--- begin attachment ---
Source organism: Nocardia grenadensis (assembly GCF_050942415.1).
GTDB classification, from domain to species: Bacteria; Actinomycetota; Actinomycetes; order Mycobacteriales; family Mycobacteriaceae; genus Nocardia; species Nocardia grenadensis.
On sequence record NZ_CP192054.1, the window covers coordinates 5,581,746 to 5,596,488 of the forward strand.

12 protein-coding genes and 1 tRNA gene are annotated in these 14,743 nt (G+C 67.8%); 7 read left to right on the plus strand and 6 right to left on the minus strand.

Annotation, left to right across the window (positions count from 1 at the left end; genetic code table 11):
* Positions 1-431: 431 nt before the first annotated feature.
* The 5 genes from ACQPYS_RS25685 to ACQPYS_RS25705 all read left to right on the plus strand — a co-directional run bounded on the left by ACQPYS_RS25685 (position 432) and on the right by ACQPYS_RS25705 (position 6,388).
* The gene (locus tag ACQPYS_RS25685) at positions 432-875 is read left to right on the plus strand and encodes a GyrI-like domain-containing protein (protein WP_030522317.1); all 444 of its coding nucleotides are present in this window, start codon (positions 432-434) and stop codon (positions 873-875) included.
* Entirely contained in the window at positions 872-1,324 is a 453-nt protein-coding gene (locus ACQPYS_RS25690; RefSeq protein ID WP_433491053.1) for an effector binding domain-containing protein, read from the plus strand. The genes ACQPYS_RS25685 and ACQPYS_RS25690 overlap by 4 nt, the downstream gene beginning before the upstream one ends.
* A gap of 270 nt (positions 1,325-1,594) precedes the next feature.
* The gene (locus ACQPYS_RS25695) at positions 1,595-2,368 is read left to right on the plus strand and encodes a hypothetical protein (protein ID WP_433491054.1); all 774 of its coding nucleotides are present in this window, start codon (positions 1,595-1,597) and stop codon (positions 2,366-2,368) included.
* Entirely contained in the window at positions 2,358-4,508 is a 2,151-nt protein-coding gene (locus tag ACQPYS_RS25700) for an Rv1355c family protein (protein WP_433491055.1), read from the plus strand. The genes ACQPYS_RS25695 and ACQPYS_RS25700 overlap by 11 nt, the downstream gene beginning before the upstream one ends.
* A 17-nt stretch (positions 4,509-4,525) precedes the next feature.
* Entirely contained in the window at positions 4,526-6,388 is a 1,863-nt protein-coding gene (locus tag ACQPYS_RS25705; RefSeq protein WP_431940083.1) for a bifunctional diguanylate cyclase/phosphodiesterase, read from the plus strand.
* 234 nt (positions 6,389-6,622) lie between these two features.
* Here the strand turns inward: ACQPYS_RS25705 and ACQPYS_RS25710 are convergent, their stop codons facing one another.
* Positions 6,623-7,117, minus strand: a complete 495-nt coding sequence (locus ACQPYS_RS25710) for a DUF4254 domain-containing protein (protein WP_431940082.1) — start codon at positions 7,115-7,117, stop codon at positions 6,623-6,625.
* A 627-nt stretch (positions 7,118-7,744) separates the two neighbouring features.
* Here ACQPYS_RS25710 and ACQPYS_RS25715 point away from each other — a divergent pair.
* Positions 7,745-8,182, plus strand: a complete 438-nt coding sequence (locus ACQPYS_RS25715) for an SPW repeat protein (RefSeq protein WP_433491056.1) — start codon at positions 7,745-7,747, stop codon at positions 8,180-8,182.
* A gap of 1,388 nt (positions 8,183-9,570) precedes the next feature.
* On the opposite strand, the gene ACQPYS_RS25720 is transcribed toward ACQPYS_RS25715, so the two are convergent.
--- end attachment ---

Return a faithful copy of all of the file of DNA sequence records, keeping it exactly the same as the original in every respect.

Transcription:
Source organism: Nocardia grenadensis (assembly GCF_050942415.1).
GTDB classification, from domain to species: Bacteria; Actinomycetota; Actinomycetes; order Mycobacteriales; family Mycobacteriaceae; genus Nocardia; species Nocardia grenadensis.
On sequence record NZ_CP192054.1, the window covers coordinates 5,581,746 to 5,596,488 of the forward strand.

12 protein-coding genes and 1 tRNA gene are annotated in these 14,743 nt (G+C 67.8%); 7 read left to right on the plus strand and 6 right to left on the minus strand.

Annotation, left to right across the window (positions count from 1 at the left end; genetic code table 11):
* Positions 1-431: 431 nt before the first annotated feature.
* The 5 genes from ACQPYS_RS25685 to ACQPYS_RS25705 all read left to right on the plus strand — a co-directional run bounded on the left by ACQPYS_RS25685 (position 432) and on the right by ACQPYS_RS25705 (position 6,388).
* The gene (locus tag ACQPYS_RS25685) at positions 432-875 is read left to right on the plus strand and encodes a GyrI-like domain-containing protein (protein WP_030522317.1); all 444 of its coding nucleotides are present in this window, start codon (positions 432-434) and stop codon (positions 873-875) included.
* Entirely contained in the window at positions 872-1,324 is a 453-nt protein-coding gene (locus ACQPYS_RS25690; RefSeq protein ID WP_433491053.1) for an effector binding domain-containing protein, read from the plus strand. The genes ACQPYS_RS25685 and ACQPYS_RS25690 overlap by 4 nt, the downstream gene beginning before the upstream one ends.
* A gap of 270 nt (positions 1,325-1,594) precedes the next feature.
* The gene (locus ACQPYS_RS25695) at positions 1,595-2,368 is read left to right on the plus strand and encodes a hypothetical protein (protein ID WP_433491054.1); all 774 of its coding nucleotides are present in this window, start codon (positions 1,595-1,597) and stop codon (positions 2,366-2,368) included.
* Entirely contained in the window at positions 2,358-4,508 is a 2,151-nt protein-coding gene (locus tag ACQPYS_RS25700) for an Rv1355c family protein (protein WP_433491055.1), read from the plus strand. The genes ACQPYS_RS25695 and ACQPYS_RS25700 overlap by 11 nt, the downstream gene beginning before the upstream one ends.
* A 17-nt stretch (positions 4,509-4,525) precedes the next feature.
* Entirely contained in the window at positions 4,526-6,388 is a 1,863-nt protein-coding gene (locus tag ACQPYS_RS25705; RefSeq protein WP_431940083.1) for a bifunctional diguanylate cyclase/phosphodiesterase, read from the plus strand.
* 234 nt (positions 6,389-6,622) lie between these two features.
* Here the strand turns inward: ACQPYS_RS25705 and ACQPYS_RS25710 are convergent, their stop codons facing one another.
* Positions 6,623-7,117, minus strand: a complete 495-nt coding sequence (locus ACQPYS_RS25710) for a DUF4254 domain-containing protein (protein WP_431940082.1) — start codon at positions 7,115-7,117, stop codon at positions 6,623-6,625.
* A 627-nt stretch (positions 7,118-7,744) separates the two neighbouring features.
* Here ACQPYS_RS25710 and ACQPYS_RS25715 point away from each other — a divergent pair.
* Positions 7,745-8,182, plus strand: a complete 438-nt coding sequence (locus ACQPYS_RS25715) for an SPW repeat protein (RefSeq protein WP_433491056.1) — start codon at positions 7,745-7,747, stop codon at positions 8,180-8,182.
* A gap of 1,388 nt (positions 8,183-9,570) precedes the next feature.
* On the opposite strand, the gene ACQPYS_RS25720 is transcribed toward ACQPYS_RS25715, so the two are convergent.